COVID-19: Botswana In The Crosshairs Of Geopolitics

Botswana health officials say they are waiting for equipment from China. It might be a while before they get it, if it does arrive. COVID-19 has exposed the country to global politics and the reality of its small stature in this new dog-eat-dog world of global medical supplies, writes TSHIRELETSO MOTLOGELWA.

It is rough out there. Forget the preaching of the leading economies of the world for the last three decades that such a thing as an “international community” exists. In action they are proving that such a thing is an urban myth. Ask German Chancellor Angela Merkel. Late March the German Chancellor experienced a problem when a consignment of about 200 000 protective masks destined for Berlin were reportedly intercepted by the United States in Thailand, snatched and sent to America where Trump’s battle with the new flu was heating up.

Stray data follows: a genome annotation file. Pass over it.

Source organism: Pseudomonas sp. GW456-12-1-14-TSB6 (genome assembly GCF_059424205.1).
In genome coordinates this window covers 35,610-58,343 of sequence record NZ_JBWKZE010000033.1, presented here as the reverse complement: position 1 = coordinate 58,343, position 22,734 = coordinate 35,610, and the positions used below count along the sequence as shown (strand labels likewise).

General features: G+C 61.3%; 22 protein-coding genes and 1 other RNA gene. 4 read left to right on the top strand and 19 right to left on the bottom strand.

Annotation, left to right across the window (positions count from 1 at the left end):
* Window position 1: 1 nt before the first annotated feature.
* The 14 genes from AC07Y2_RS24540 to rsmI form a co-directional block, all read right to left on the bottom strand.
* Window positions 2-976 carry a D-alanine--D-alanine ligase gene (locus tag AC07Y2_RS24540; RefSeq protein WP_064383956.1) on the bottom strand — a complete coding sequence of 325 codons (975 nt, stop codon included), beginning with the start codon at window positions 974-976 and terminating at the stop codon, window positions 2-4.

The Germans later called the expedition an act of “piracy.” Countries who run the world are now coming out clean about their interests. Trump says the company that manufactured the masks, 3M, is an American one, albeit doing so in China. Merkel encountered Trump once again when the American rabble rouser reportedly sought to offer a German vaccine company an offer they could not refuse. According to German newspaper Die Welt, Trump approached the German company, CureVac, “large sums of money”, some say around a billion dollars, for exclusive access to any COVID-19 vaccine that the company could concoct. Trump sought to have the vaccine, if it was ever created, to be exclusively for the US. German parliamentarians were left fuming.